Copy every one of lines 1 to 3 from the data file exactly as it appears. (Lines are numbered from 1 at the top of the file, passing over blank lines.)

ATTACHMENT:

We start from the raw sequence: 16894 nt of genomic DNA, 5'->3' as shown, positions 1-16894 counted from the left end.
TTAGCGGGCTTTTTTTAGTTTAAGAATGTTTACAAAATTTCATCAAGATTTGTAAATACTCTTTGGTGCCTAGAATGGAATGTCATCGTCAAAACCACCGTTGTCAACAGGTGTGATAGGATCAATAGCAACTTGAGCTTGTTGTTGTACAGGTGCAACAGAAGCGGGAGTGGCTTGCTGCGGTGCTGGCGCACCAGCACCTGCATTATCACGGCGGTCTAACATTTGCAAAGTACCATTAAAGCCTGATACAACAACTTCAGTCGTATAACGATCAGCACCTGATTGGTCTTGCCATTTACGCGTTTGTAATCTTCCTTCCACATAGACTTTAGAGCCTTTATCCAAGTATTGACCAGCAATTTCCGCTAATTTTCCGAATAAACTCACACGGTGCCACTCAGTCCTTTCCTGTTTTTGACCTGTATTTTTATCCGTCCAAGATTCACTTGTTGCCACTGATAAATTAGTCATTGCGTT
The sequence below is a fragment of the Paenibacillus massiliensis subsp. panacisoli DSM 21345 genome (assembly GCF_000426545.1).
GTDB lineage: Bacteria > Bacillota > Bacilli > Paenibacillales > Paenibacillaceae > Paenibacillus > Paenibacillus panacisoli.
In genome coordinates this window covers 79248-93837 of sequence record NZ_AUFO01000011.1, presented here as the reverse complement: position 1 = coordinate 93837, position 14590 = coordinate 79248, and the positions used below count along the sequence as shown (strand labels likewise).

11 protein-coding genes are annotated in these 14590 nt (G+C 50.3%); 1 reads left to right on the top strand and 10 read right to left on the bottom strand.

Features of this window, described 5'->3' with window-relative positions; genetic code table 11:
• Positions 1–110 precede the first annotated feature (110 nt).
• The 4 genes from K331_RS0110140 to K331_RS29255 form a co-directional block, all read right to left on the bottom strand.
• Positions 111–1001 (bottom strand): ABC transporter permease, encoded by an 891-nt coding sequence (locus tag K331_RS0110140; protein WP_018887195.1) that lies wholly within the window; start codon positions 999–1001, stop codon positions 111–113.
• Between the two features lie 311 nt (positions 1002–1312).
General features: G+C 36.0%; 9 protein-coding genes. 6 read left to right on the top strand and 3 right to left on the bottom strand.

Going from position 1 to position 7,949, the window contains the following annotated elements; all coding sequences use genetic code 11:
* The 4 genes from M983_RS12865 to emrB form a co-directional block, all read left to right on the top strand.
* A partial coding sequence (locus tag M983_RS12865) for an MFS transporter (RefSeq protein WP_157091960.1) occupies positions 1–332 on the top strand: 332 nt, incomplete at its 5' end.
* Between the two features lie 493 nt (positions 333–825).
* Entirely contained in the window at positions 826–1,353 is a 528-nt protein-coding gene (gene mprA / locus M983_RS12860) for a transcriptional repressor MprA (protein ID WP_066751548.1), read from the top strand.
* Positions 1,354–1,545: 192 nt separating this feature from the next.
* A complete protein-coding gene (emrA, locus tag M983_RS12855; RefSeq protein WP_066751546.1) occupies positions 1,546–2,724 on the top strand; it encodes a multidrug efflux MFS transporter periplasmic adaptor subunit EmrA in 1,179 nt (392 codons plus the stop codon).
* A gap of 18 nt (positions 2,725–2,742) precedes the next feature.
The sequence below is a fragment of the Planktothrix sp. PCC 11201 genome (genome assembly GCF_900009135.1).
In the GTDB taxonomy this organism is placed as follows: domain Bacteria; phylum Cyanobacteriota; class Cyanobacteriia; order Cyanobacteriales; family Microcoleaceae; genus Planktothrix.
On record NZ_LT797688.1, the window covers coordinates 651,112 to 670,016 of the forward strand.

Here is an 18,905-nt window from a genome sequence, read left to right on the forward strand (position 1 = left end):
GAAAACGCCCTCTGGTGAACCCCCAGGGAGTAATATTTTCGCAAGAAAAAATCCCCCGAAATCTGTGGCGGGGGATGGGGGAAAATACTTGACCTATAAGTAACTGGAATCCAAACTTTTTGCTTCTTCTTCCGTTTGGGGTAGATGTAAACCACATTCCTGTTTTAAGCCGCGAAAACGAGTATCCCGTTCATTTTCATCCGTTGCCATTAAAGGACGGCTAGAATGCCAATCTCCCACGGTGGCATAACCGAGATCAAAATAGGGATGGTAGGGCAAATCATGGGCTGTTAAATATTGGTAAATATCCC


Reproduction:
We start from the raw sequence: 16894 nt of genomic DNA, 5'->3' as shown, positions 1-16894 counted from the left end.
TTAGCGGGCTTTTTTTAGTTTAAGAATGTTTACAAAATTTCATCAAGATTTGTAAATACTCTTTGGTGCCTAGAATGGAATGTCATCGTCAAAACCACCGTTGTCAACAGGTGTGATAGGATCAATAGCAACTTGAGCTTGTTGTTGTACAGGTGCAACAGAAGCGGGAGTGGCTTGCTGCGGTGCTGGCGCACCAGCACCTGCATTATCACGGCGGTCTAACATTTGCAAAGTACCATTAAAGCCTGATACAACAACTTCAGTCGTATAACGATCAGCACCTGATTGGTCTTGCCATTTACGCGTTTGTAATCTTCCTTCCACATAGACTTTAGAGCCTTTATCCAAGTATTGACCAGCAATTTCCGCTAATTTTCCGAATAAACTCACACGGTGCCACTCAGTCCTTTCCTGTTTTTGACCTGTATTTTTATCCGTCCAAGATTCACTTGTTGCCACTGATAAATTAGTCATTGCGTT
The sequence below is a fragment of the Paenibacillus massiliensis subsp. panacisoli DSM 21345 genome (assembly GCF_000426545.1).